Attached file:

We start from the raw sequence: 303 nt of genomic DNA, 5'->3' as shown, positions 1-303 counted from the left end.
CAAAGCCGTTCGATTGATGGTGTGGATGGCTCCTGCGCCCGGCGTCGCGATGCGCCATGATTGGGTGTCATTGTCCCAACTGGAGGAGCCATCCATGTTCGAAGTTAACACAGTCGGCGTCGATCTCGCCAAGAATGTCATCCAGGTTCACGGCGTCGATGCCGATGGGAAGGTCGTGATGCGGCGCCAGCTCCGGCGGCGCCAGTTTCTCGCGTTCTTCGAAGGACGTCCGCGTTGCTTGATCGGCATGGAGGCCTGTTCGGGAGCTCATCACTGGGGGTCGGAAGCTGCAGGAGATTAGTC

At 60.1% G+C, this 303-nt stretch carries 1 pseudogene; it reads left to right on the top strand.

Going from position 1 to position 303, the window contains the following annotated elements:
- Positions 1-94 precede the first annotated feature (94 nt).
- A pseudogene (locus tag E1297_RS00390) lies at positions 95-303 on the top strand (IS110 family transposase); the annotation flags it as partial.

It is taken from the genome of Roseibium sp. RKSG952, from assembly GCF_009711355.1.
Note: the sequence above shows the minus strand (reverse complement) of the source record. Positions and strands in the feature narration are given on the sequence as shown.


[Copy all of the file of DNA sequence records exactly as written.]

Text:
We start from the raw sequence: 303 nt of genomic DNA, 5'->3' as shown, positions 1-303 counted from the left end.
CAAAGCCGTTCGATTGATGGTGTGGATGGCTCCTGCGCCCGGCGTCGCGATGCGCCATGATTGGGTGTCATTGTCCCAACTGGAGGAGCCATCCATGTTCGAAGTTAACACAGTCGGCGTCGATCTCGCCAAGAATGTCATCCAGGTTCACGGCGTCGATGCCGATGGGAAGGTCGTGATGCGGCGCCAGCTCCGGCGGCGCCAGTTTCTCGCGTTCTTCGAAGGACGTCCGCGTTGCTTGATCGGCATGGAGGCCTGTTCGGGAGCTCATCACTGGGGGTCGGAAGCTGCAGGAGATTAGTC

At 60.1% G+C, this 303-nt stretch carries 1 pseudogene; it reads left to right on the top strand.

Going from position 1 to position 303, the window contains the following annotated elements:
- Positions 1-94 precede the first annotated feature (94 nt).
- A pseudogene (locus tag E1297_RS00390) lies at positions 95-303 on the top strand (IS110 family transposase); the annotation flags it as partial.

It is taken from the genome of Roseibium sp. RKSG952, from assembly GCF_009711355.1.
Note: the sequence above shows the minus strand (reverse complement) of the source record. Positions and strands in the feature narration are given on the sequence as shown.